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In observance of the Presidents Day holiday, the Daily Chronicle newspaper will not be published February 18. Breaking news and information will be updated on

City cracking down on code violations in Annie Glidden North neighborhood

DeKALB – If video cameras were working at certain Annie Glidden North neighborhood properties, police could have made more arrests faster, according to a news release from the city.

The release says that in the past two months, three reported shots-fired incidents in the city happened at properties owned by Hunter Properties, where existing video cameras weren't working. Because of the lack of operational surveillance equipment, no video evidence to identify the shooters was recovered.

"When properties are not maintained to an acceptable standard, they become inviting targets for crime," DeKalb Police Chief Gene Lowery said in the release. "The police department will work with all city departments to support the efforts to enforce city codes and ordinances and ensure a safe environment, as one of the many approaches we are undertaking to keep this city safe.”

The city does not, however, require video cameras to be installed or operational.

City Attorney Dean Frieders said the three incidents occurred in the 800 block of Edgebrook Drive in August, the 1000 block of West Hillcrest Drive in September and the 900 block of Greenbrier Road in October. During the Greenbrier incident, roughly 20 rounds were fired but no one was hurt, police have said.

"The cameras would have greatly helped the investigations, obviously," DeKalb Police Cmdr. Steve Lekkas said. He emphasized the role cameras could have played in the August incident. "The shooting was right outside the property."

The city has issued hundreds of citations at those properties and more in the neighborhood, and is seeking legal rights to demolish some properties, according to the release.

Many code violations were found in properties owned or operated by subsidiaries of Hunter Properties, owned by Sam Okner.

In March, the city obtained a search warrant to inspect the Hillcrest Shopping Center, owned by a Hunter subsidiary, and found fire exits locked down, broken floor joists, significant fire and safety hazards and severe deterioration, the release says.

Although the city attempted to seek a collaborative solution, the owner failed to complete repairs within an agreed-upon timeline and forced the city to proceed with code enforcement actions.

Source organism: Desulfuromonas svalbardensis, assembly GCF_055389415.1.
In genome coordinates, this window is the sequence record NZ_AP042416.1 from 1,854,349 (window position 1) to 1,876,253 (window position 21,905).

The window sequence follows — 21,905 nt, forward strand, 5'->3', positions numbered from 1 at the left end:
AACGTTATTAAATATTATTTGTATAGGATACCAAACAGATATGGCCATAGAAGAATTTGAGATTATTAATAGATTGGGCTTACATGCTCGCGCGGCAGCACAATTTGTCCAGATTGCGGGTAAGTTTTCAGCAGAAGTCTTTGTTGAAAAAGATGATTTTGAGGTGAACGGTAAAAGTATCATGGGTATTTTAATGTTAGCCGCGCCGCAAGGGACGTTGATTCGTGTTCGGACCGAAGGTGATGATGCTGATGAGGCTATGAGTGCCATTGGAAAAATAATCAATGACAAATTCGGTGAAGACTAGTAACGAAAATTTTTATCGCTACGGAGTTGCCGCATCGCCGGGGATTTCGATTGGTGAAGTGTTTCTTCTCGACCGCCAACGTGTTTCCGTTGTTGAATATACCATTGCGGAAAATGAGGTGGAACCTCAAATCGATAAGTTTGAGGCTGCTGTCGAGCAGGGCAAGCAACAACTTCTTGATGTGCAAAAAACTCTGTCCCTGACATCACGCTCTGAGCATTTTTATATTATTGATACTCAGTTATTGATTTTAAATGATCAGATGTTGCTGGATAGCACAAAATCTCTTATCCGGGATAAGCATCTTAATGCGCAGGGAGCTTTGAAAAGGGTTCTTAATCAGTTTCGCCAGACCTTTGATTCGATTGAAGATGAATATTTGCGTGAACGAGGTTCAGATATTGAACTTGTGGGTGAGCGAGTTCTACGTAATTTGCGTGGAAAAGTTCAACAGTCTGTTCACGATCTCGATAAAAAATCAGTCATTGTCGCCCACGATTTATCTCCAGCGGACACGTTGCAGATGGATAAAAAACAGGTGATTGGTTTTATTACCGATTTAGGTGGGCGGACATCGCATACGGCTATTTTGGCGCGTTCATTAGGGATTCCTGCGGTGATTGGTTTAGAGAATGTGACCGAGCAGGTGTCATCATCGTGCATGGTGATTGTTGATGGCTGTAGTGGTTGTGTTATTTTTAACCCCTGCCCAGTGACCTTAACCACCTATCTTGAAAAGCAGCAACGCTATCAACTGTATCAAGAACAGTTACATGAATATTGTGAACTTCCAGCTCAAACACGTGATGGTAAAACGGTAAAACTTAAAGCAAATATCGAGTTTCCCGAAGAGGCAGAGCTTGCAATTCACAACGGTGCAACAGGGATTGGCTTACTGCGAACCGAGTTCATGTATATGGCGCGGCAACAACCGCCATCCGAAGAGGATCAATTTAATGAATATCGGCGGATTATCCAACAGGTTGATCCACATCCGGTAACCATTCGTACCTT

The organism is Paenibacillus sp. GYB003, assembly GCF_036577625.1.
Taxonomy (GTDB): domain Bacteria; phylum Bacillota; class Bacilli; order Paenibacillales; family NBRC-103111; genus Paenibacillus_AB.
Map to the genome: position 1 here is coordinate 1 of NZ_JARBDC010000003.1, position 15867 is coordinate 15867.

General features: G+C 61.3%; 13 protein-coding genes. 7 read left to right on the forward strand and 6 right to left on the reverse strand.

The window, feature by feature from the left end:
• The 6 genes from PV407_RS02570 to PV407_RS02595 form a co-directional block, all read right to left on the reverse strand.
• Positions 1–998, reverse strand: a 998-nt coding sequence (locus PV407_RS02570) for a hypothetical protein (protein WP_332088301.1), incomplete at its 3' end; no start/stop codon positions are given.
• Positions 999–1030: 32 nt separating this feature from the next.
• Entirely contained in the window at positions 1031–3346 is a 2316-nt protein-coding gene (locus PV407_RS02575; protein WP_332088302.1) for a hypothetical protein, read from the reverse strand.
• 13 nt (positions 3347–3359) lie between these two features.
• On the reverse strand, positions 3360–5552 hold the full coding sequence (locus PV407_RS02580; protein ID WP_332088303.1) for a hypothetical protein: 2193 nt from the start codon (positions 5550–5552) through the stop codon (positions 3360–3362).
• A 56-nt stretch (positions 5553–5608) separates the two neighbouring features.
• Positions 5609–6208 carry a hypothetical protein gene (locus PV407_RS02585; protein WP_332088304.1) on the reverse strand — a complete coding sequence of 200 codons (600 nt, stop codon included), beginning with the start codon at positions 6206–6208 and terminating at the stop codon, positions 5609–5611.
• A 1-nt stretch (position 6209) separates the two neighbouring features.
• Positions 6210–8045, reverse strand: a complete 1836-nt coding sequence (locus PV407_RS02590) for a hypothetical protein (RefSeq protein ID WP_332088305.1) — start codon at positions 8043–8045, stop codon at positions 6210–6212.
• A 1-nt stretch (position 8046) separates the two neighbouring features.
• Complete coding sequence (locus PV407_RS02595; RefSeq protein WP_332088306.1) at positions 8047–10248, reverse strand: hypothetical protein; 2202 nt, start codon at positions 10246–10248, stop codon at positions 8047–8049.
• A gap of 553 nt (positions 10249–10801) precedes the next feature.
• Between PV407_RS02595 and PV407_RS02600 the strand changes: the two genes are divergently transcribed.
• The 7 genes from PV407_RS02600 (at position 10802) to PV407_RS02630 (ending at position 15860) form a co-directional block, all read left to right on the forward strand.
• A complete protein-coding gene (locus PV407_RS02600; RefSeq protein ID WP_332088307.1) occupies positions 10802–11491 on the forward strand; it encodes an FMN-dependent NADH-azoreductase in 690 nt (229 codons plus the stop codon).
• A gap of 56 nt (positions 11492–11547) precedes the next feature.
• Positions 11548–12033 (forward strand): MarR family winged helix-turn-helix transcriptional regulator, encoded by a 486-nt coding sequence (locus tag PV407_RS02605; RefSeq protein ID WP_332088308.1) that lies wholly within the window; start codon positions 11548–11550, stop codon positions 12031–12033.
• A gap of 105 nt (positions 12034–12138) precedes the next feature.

Between the shopping center, the Hunter Tri-Frat property across the street, and a Hunter Properties location on 511 Normal Road, 360 separate citations have been issued based on clearly observed code violations, the release says.

Okner could not be reached for comment Thursday.

In the case of the former home of Campus Cinemas, 1015 Blackhawk Drive, the roof partially collapsed in early November, and the city obtained a search warrant to enter the building and found severe water damage, mold and structural deterioration.

DeKalb Mayor Jerry Smith said the city wants to make it clear that the city supports responsible property owners who maintain their investment in keeping the city safe and comfortable for residents and students.

"However, the city will use every legal resource available to address properties that deteriorate or which become unsafe," Smith said.

A notice to remediate the Campus Cinemas property was sent to the owner, who still has not submitted proper documentation to commence repair work, according to the release. The city has filed a lawsuit seeking a court order for condemnation and demolition of the building. Similar action was taken on the vacant 912 Edgebrook Drive property, which the city acquired in November.

The city also took this course of action with the Otto's building on First Street and Lincoln Highway before developer John Pappas acquired the building as part of his Cornerstone project.

Community Development Director Jo Ellen Charlton said in the release that the city will continue to ensure that properties are maintained and safe.

“If owners seek to work with the city, we will use every resource available to collaborate and support reinvestment and maintenance,” Charlton said. “If owners do not choose to maintain their properties, then the code enforcement abilities of the city will be brought to bear on any properties that are unsafe for our residents and students.”

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